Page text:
Business Briefs – October 9, 2018

Objections Blunt Momentum for Foreign Lobbying Law Overhaul

WASHINGTON (AP) — Organizations including the Chamber of Commerce and the National Association of Criminal Defense Lawyers have raised objections to legislation that would give the Justice Department more power to enforce the 80-year-old Foreign Agents Registration Act. Pro-business groups, nonprofits and privacy advocates say the proposed changes could sweep in a host of unintended targets.

One of Oldest Coal Companies In U.S. Files for Bankruptcy

HELENA, Mont. (AP) — One of the oldest coal companies in the U.S. has filed for bankruptcy to deal with its steep debt amid declining world demand. Colorado-based Westmoreland Coal Co. filed for Chapter 11 bankruptcy protection Tuesday in U.S. Bankruptcy Court in Houston. Westmoreland was incorporated in 1854 in Pennsylvania. It has mines in Montana, Wyoming, New Mexico, Ohio, North Dakota and Texas, and a coal-fired plant in North Carolina.

Japanese Tycoon Going on SpaceX Rocket Says He Trusts Musk

TOKYO (AP) — The Japanese online retail tycoon who plans to travel to the moon on the SpaceX rocket says he respects and trusts Elon Musk as a fellow entrepreneur, despite his recent troubles. Zozo Chief Executive Yusaku Maezawa told reporters Tuesday that he was impressed by Musk’s relationship with employees of Tesla, but people need to be careful what they tweet. A tweet by Musk in August saying he had secured financing for a Tesla buyout got him in trouble with U.S. regulators.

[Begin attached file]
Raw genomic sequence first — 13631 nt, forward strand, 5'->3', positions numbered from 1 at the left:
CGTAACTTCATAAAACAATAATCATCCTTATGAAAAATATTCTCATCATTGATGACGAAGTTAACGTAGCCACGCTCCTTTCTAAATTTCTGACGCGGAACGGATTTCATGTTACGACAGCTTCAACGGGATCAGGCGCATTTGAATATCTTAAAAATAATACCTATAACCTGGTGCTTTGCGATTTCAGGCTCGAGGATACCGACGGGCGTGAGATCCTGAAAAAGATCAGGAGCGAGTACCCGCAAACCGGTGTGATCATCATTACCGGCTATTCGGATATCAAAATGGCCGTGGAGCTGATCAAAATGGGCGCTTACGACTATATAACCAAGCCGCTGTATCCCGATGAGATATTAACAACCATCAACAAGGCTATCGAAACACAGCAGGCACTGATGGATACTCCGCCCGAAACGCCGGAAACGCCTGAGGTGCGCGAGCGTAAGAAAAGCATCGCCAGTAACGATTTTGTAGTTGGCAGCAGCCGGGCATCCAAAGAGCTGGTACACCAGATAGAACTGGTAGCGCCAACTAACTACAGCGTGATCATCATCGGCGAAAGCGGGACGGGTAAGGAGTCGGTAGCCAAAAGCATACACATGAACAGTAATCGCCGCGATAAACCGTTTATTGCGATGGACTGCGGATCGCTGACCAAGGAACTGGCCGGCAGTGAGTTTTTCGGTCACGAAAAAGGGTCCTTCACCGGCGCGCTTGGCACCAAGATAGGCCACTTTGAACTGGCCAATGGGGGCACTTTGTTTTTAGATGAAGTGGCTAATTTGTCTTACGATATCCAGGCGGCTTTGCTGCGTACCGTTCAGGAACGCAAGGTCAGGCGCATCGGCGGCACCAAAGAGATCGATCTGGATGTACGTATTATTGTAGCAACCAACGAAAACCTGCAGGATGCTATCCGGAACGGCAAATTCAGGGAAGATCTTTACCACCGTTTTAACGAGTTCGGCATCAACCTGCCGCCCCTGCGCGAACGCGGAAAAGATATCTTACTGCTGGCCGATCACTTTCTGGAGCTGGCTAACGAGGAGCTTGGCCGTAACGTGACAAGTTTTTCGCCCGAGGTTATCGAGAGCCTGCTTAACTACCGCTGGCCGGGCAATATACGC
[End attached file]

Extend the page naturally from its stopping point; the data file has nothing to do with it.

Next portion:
China Promises Not to Weaken Yuan, Criticizes U.S. Concern

BEIJING (AP) — China’s government has promised not to weaken its currency to boost exports and said U.S. concern about the sagging yuan is irresponsible. A foreign ministry spokesman said Beijing has no intention to use “competitive depreciation” to support exports during its tariff fight with the U.S.. A U.S. official said Washington is concerned about the weakening yuan.

Officials: Power Lines Ignited Fatal Blaze in California

SACRAMENTO, Calif. (AP) — California fire officials say sagging Pacific Gas and Electric Co. power lines that made contact ignited a blaze last year in California that killed four people and injured a firefighter. The California Department of Forestry and Fire Protection said Tuesday that strong winds caused the lines to come into contact and send molten material onto dry vegetation in Yuba County. It was one of several wildfires that swept through Northern California that month, killing 44 people

Sears Names Restructuring Expert to Board as Debt Is Due

NEW YORK (AP) — Sears Holdings is adding a restructuring expert to its board, suggesting the ailing retailer may be preparing to take significant actions to survive or to protect its remaining assets. The parent of Sears and Kmart stores said Alan Carr has significant experience leading complex financial restructurings.